While reflecting on V-Man’s time during the COVID pandemic, I noticed his Metallica arm tattoos and asked him about his thoughts on them, to which he replied, “I’m a huge Metallica fan, I have a ‘Sad But True’ tattoo on my chest and I have a full Metallica sleeve on my left arm.” This led me to become reacquainted with the heartbreak that many of us felt when the mammoth Metallica and Slipknot tour of 2019 slipped through our fingers. V-Man shares his frustrations with the thousands of disappointed Australian and New Zealand metal fans:

Mick (Thompson, guitarist) and I were talking about this failed tour recently. We were both so excited for that tour, it would have been an absolutely perfect bunch of shows. We never support anybody. I’ve been in this band for nearly ten years now and we have always been the last band to perform at each show. For once we were going to be the support act for the one and only Metallica, which would have been utterly incredible. I was really looking forward to that. Also, the fact that it was Australia, which is part of the world where it feels like something new and fresh, similar to Japan. It is one of those places where we don’t get the chance to visit much so there was quite a lot of exciting factors.”

We have been hearing rumours of the band’s return to Australia for years now, so I decided to put the pressure on to try and get even a tiny shred of information as to when the nine-piece metal giants will be making it up to us by visiting us down under again – even suggesting the idea of an Australian edition of Knotfestfollowing the recent success of the festival that our friends in Finland got to enjoy earlier this year, but alas, the Englishman kept his cards close to his chest, giving us the intriguing response of:

“I can’t say until anything is announced.”

Before their demise, Australian music fans thoroughly enjoyed festivals such as Big Day Out and Soundwave (both of which Slipknot played), where we created memories watching our favourite artists that we will cherish forever.

However, Australia’s heavy festival circuit isn’t what it once was, with COVID being one of the main contributors to that. A festival such as Knotfest might just be exactly what this country needs to reignite the golden age of large-scale touring heavy music festivals – and it’s a topic that’s been spoken about more frequently than not – dating back as far as 2017 here on Wall of Sound when bossman Browny quizzed Corey Taylor about the chances of bringing it down under. That last mention was during the period when we had nothing huge to look forward to on the annual heavy/alt music calendar. Sadly, big tours like this are few and far between in the post-pandemic world.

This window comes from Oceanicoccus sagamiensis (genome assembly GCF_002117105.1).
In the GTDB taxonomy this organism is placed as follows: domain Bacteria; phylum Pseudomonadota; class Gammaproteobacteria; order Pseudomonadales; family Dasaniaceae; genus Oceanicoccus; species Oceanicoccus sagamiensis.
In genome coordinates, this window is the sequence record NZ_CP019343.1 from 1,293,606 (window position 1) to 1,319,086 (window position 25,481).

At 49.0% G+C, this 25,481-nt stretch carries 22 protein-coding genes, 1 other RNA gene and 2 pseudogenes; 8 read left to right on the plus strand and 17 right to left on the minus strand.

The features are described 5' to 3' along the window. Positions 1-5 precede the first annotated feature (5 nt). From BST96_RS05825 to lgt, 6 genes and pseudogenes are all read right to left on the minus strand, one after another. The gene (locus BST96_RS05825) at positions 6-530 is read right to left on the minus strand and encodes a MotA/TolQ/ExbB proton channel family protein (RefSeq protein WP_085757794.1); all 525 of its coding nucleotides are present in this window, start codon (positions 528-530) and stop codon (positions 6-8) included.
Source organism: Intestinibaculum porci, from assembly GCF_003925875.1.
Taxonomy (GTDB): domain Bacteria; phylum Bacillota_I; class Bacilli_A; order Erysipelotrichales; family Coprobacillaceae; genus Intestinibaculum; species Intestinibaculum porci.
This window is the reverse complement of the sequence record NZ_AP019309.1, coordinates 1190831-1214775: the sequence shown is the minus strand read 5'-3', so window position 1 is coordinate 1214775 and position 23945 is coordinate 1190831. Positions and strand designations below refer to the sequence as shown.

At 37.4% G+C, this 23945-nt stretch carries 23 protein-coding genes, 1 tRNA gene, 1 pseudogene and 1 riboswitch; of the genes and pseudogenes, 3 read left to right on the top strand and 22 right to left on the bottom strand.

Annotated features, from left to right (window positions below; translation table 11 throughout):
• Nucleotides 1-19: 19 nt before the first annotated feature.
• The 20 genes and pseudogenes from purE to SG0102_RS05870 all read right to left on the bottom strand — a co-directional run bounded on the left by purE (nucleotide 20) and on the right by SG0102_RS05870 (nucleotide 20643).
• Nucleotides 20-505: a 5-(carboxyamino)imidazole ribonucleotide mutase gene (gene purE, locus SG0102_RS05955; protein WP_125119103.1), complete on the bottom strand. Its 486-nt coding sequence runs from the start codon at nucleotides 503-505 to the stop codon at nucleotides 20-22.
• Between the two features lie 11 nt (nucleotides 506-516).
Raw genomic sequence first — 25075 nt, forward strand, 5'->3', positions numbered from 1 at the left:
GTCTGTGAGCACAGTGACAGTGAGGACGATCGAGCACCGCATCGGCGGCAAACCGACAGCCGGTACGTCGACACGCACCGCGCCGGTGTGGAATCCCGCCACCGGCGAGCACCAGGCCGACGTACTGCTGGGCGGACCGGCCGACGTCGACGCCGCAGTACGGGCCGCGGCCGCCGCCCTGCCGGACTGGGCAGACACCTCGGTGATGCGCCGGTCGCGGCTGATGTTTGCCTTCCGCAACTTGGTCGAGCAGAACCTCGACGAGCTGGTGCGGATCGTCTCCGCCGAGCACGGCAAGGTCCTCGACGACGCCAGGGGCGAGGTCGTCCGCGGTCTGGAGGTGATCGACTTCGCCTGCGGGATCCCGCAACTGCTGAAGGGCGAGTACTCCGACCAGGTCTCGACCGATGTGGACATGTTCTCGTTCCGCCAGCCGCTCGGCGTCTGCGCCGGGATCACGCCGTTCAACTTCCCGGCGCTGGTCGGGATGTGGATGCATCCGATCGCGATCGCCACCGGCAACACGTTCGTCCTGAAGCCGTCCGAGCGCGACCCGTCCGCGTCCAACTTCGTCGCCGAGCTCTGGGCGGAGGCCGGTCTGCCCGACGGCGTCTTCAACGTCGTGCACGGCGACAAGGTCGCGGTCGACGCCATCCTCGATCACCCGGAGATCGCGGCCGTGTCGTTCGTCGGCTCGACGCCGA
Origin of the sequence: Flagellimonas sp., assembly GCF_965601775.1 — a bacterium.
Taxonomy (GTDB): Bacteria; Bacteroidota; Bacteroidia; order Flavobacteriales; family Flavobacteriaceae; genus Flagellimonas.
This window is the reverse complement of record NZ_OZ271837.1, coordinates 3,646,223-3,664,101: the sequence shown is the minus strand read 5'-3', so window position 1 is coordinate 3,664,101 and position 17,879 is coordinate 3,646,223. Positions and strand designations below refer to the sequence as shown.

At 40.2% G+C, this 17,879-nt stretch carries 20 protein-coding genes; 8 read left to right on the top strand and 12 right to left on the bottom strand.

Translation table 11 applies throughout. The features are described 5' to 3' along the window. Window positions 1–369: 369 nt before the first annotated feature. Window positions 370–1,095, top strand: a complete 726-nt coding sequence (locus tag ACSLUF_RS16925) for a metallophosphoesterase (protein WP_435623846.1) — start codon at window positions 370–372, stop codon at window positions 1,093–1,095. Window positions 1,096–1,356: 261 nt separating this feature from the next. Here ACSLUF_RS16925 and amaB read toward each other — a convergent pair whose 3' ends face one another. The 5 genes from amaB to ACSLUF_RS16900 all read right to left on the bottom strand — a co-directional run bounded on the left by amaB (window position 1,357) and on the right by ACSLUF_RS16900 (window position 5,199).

Often large acts such as Slipknot recruit talent to fill support slots for their own festival outings, so I picked V-Man’s brain about the Australian artists he likes.

“I’m a big fan of Karnivool. Years ago I played alongside a band called The Red Shore. I would love to get Plini to come and do something with us at some point but the genre difference might be too large, but I personally don’t see that as being too much of a problem.”

Perhaps a Plini support isn’t too wild of an idea! Having kept a keen eye on Slipknot’s tour schedule recently, I am aware that the Iowa metal lords have played genre-crossing shows with artists such as Cypress Hill, so stranger things have happened. V-Man continued on discussing prog-guitarist Plini, and the appreciation from band to musician was awe-inspiring,

“I was actually chatting with Plini recently and I suggested to him that I get him on some shows, and he seemed open to the idea so who knows, that might happen at some point.”

There is a massive gap in Slipknot’s touring schedule both before and after the Knotfest Japan event taking place in early April of 2023… so the idea of Slipknot heading our way and possibly playing alongside Australian artists such as Plini or Karnivool (while they are close by in the South-East Asia region) isn’t too far fetched. 

Ending the conversation by going back to the upcoming album, V-Man emphasizes the importance of taking the time out of your day to really listen carefully to the album in an attentive manner.

“Listen to the whole thing, actually take the time to appreciate the album in its entirety. Find some good speakers. Don’t listen to this album on your phone held up to your ears. That’s the thing with music, if I was to perhaps work on my car while playing music, then that becomes background music. I wouldn’t suggest listening to this album in that way. Dive in and appreciate it for what it is. I’ve never been one for lyrical content, but I do miss those days where we used to sit down with an album and look through the physical book while reading along to the lyrics and appreciating the artwork. That process of music is slightly missed nowadays. I would suggest to younger fans that are only just getting into music to give that a go as it might be a new way for them to connect to the music.”

Release day is this Friday. Set your alarms so you can punch this album front to back as V-Man suggests.

Interview by Adam Rice

Pre-order/save The End, So Far here

Slipknot - The End, So Far album review

Slipknot – The End, So Far tracklisting

1. Adderal
2. The Dying Song
3. The Chapeltown Rag
4. Yen
5. Hivemind
6. Warranty
7. Medicine For The Dead
8. Acidic
9. Heirloom
10. HE77
11. De Sade
12. Finale

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About Adam 'Ricey' Rice (103 Articles)
A young music enthusiast who dives into a world created by an artist then returns to reality to express what he experienced in writing.